It’s 2016, and America is going through it’s deepest birthing pains.
America’s legacy is waning. We’re no longer a pioneer nation that breaks ground on new innovations, championing hard questions and pushing boundaries. We’re moving away from a cavalier “pick yourself up, dust yourself off, and get on with it” attitude and moving toward a “safe” society heavily dependent on copious amounts of tissues and coated speech. We’ve become soft.
The problem is, nothing is ever achieved in a safe space. Yet that’s what America has become so good at creating – safe spaces. Those guilty of it aren’t just liberals, millennials or social justice warriors; it’s most of us. And it happens each time a conversation is stifled under a banner of political correctness surrounding the three biggest issues afflicting Americans culturally: Islamophobia, sexism, and racism.
As a nation we suppressed the conversation on Islam by denying First Amendment rights — not through government or through lawfare — but by a citizenry armed with words designed to silence speech. Islamists and even well-intentioned Muslims are winning the war on censorship, scheming to limit American access to language including “radicalization” and “Islamic terrorism” by shaming those of us who call a thing by its name. And yet on the other hand, this demographic comprised of liberals and Islamists leverage words that give them the power to continue an assault on free speech. “Islamophobia” is one example of that, now the Orwellian denial of a problem that comes from the problem.
And as Americans we stifle the potential of a real second wave of feminism by allowing faux feminism to decry words and acts as an assault on gender and sexuality, and in doing so crippling femininity into something that cannot stand on its own – something that needs to be defended as if it were a victim with no power. Real feminism is rooted in the subculture belief of the “sacred feminine,” the belief that women have an immense power within them that has been stifled, squandered and given away. Reclaiming that as a woman doesn’t mean self-identifying as a woman in a public sphere as if it were a handicap in need of special accommodation. Being a modern feminist means being tapped into something much more primal than the limitations of a 21st century society that tries to divide a whole identity based on gender.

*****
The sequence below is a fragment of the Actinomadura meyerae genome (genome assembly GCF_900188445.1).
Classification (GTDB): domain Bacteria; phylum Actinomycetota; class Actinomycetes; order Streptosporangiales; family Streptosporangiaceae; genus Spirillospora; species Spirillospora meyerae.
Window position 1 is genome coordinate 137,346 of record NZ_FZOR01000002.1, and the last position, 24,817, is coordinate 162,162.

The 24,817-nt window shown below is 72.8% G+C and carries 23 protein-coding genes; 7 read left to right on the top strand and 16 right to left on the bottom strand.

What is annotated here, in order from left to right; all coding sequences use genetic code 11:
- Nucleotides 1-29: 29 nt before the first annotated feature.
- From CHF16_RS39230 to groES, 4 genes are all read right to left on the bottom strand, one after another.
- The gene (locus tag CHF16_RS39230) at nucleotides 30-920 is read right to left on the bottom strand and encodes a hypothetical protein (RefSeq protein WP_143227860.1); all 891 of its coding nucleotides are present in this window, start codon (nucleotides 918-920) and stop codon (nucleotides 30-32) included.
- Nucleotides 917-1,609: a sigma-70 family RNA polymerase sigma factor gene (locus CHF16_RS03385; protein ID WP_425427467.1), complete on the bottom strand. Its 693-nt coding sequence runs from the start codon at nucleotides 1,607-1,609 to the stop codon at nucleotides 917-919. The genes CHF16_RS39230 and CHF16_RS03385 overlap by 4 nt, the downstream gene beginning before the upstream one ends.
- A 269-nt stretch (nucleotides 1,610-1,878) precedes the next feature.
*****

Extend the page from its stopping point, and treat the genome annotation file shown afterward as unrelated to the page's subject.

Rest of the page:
During the California primaries this week, Bernie Sanders was asked by a reporter whether it was “sexist” to stand in the way of potentially the first female president. Bernie saw through the question as did many others – but to the rest of America, there is little they can see beyond the “sexism.” As a woman, even I am asked if it’s not “sexist” of me to not support Hillary Clinton. That is a totalitarian mentality, the idea that allegiances have to be formed based on a given identity (religion, sex, and race) and not a freely chosen one (American).
And that is the beauty of America – the first nation in the history of nations formed free of any identity politics, free of forced allegiance to religion or race. A free space.